Aggregate queries

# Total number of books.
>>> Book.objects.count()

# Total number of books with publisher=BaloneyPress
>>> Book.objects.filter(publisher__name='BaloneyPress').count()

# Average price across all books.
>>> from django.db.models import Avg
>>> Book.objects.all().aggregate(Avg('price'))
{'price__avg': 34.35}

# Max price across all books.
>>> from django.db.models import Max
>>> Book.objects.all().aggregate(Max('price'))
{'price__max': Decimal('81.20')}

# Difference between the highest priced book and the average price of all books.
>>> from django.db.models import FloatField
>>> Book.objects.aggregate(
...     price_diff=Max('price', output_field=FloatField()) - Avg('price'))
{'price_diff': 46.85}

# All the following queries involve traversing the Book<->Publisher
# foreign key relationship backwards.

# Each publisher, each with a count of books as a "num_books" attribute.
>>> from django.db.models import Count
>>> pubs = Publisher.objects.annotate(num_books=Count('book'))
>>> pubs
<QuerySet [<Publisher: BaloneyPress>, <Publisher: SalamiPress>, ...]>
>>> pubs[0].num_books

# Each publisher, with a separate count of books with a rating above and below 5
>>> from django.db.models import Q
>>> above_5 = Count('book', filter=Q(book__rating__gt=5))
>>> below_5 = Count('book', filter=Q(book__rating__lte=5))
>>> pubs = Publisher.objects.annotate(below_5=below_5).annotate(above_5=above_5)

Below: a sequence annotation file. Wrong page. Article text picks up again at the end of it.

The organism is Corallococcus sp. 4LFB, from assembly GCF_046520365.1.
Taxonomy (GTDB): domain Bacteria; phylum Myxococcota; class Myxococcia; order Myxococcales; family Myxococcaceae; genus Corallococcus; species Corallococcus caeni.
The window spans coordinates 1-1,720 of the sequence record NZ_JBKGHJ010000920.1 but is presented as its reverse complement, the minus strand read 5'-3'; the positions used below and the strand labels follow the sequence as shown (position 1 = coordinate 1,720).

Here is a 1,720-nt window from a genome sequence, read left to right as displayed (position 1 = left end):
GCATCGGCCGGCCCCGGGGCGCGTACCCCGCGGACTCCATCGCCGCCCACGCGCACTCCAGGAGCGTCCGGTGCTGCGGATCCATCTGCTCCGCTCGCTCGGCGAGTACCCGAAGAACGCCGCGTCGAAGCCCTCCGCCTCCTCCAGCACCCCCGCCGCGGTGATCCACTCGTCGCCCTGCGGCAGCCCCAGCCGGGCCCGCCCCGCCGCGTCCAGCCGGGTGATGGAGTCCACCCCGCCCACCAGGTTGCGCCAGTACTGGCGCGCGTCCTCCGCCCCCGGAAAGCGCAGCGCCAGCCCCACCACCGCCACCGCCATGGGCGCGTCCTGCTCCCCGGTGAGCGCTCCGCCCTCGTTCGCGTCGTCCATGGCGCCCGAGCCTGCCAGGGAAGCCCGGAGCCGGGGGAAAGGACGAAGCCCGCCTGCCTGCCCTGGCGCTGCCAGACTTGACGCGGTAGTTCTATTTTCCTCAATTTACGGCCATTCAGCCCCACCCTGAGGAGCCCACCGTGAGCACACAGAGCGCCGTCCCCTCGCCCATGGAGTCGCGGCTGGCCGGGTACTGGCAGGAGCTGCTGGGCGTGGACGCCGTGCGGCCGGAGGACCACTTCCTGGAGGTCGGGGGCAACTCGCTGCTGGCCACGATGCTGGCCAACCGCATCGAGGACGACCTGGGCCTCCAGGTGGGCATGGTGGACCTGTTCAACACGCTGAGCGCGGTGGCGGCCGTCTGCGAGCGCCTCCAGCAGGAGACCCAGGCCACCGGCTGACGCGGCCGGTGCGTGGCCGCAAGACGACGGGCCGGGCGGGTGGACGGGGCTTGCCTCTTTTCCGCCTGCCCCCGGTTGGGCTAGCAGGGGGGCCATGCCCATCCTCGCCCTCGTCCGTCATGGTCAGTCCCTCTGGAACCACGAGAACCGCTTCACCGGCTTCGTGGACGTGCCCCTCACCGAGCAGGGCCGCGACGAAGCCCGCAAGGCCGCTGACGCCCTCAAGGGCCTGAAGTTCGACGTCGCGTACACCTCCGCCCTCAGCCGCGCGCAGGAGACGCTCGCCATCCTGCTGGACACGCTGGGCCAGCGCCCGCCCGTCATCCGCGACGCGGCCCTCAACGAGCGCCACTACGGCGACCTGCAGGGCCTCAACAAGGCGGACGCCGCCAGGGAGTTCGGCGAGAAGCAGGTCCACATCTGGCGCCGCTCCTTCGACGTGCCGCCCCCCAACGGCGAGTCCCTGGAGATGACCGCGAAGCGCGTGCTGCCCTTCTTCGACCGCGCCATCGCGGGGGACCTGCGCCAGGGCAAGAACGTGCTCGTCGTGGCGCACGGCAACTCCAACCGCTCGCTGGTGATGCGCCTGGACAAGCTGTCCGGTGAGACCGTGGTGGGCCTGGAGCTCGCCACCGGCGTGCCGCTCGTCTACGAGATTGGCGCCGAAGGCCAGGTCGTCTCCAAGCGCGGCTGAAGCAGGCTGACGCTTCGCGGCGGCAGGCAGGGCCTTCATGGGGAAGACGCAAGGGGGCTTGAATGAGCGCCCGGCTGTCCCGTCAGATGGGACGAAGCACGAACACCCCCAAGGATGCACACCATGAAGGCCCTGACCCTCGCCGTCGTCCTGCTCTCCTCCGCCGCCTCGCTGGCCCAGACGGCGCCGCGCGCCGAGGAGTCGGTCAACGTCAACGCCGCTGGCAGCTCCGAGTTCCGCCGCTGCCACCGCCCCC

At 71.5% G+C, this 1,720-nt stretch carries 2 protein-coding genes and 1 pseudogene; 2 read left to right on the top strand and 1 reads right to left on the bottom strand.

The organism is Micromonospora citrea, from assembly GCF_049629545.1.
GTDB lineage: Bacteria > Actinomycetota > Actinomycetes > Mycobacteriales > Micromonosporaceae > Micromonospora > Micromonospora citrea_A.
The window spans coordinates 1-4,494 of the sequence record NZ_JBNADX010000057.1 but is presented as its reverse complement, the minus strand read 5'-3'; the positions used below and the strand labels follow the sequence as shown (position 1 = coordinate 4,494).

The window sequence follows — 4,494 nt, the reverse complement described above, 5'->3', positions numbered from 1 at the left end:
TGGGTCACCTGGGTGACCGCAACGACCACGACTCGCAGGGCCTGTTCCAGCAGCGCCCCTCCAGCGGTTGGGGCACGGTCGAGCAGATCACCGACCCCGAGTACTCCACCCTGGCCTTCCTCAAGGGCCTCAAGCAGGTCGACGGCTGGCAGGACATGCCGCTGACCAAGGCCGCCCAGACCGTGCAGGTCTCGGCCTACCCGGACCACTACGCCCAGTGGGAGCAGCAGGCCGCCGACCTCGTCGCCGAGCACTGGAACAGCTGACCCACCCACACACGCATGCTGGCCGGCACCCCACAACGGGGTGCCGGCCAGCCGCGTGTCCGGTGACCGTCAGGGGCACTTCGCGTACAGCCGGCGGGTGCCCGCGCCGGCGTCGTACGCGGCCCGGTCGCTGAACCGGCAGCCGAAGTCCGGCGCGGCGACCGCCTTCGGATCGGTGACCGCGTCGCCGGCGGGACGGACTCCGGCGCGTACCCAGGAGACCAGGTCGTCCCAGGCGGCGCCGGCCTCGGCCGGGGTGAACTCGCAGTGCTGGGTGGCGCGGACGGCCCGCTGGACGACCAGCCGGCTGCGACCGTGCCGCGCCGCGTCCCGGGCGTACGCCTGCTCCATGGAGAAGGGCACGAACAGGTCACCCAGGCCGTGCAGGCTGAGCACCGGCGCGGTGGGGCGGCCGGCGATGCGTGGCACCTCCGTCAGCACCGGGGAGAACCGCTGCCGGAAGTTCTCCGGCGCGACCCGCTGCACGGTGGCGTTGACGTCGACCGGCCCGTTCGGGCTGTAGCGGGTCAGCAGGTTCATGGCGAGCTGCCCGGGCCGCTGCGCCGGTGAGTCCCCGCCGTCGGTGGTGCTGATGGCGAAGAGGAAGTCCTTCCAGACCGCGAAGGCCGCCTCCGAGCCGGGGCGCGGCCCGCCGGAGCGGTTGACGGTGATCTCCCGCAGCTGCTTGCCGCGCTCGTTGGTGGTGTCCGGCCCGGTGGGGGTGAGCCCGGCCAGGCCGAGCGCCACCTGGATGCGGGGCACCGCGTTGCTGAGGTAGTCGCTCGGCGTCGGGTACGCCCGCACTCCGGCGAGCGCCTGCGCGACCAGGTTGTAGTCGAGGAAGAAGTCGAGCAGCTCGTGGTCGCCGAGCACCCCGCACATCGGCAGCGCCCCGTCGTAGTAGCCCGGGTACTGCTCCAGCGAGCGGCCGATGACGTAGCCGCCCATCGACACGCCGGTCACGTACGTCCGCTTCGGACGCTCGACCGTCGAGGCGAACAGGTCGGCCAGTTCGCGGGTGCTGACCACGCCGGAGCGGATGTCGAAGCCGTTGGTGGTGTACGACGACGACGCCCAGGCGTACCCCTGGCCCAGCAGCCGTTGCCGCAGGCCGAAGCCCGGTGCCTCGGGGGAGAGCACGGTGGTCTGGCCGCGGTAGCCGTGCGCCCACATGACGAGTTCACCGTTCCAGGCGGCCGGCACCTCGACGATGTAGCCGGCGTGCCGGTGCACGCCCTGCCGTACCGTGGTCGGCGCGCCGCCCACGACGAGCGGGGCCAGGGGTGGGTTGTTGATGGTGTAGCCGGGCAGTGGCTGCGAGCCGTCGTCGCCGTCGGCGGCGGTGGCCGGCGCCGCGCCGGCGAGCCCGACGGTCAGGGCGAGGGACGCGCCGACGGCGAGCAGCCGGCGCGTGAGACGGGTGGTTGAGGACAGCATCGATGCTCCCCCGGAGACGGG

>>> pubs[0].above_5
>>> pubs[0].below_5

# The top 5 publishers, in order by number of books.
>>> pubs = Publisher.objects.annotate(num_books=Count('book')).order_by('-num_books')[:5]
>>> pubs[0].num_books

Performing raw SQL queries

>>> for p in Person.objects.raw('SELECT * FROM myapp_person'):
...     print(p)
John Smith
Jane Jones
>>> Person.objects.raw('''SELECT first AS first_name,
...                              last AS last_name,
...                              bd AS birth_date,
...                              pk AS id,
...                       FROM some_other_table''')

Handle transactions

to handle transactions wrap each request in a transaction and set ATOMIC_REQUESTS to True in the configuration of each database for which you want to enable this behavior.

You may perform subtransactions using savepoints in your view code, typically with the atomic() context manager.

Database access optimization

  • Do database work in the database rather than in Python.
  • At the most basic level, use filter and exclude to do filtering in the database.
  • Use F expressions to filter based on other fields within the same model.
  • Use annotate to do aggregation in the database.
  • Don’t retrieve things you don’t need.
  • Retrieve everything at once if you know you will need it.
  • Use bulk methods to reduce the number of SQL statements.

Database instrumentation

def blocker(*args):
    raise Exception('No database access allowed here.')

A hook for installing wrapper functions around the execution of database queries including can count queries, measure query duration, log queries, or even prevent query execution (e.g. to make sure that no queries are issued while rendering a template with prefetched data).

Django model — Structure map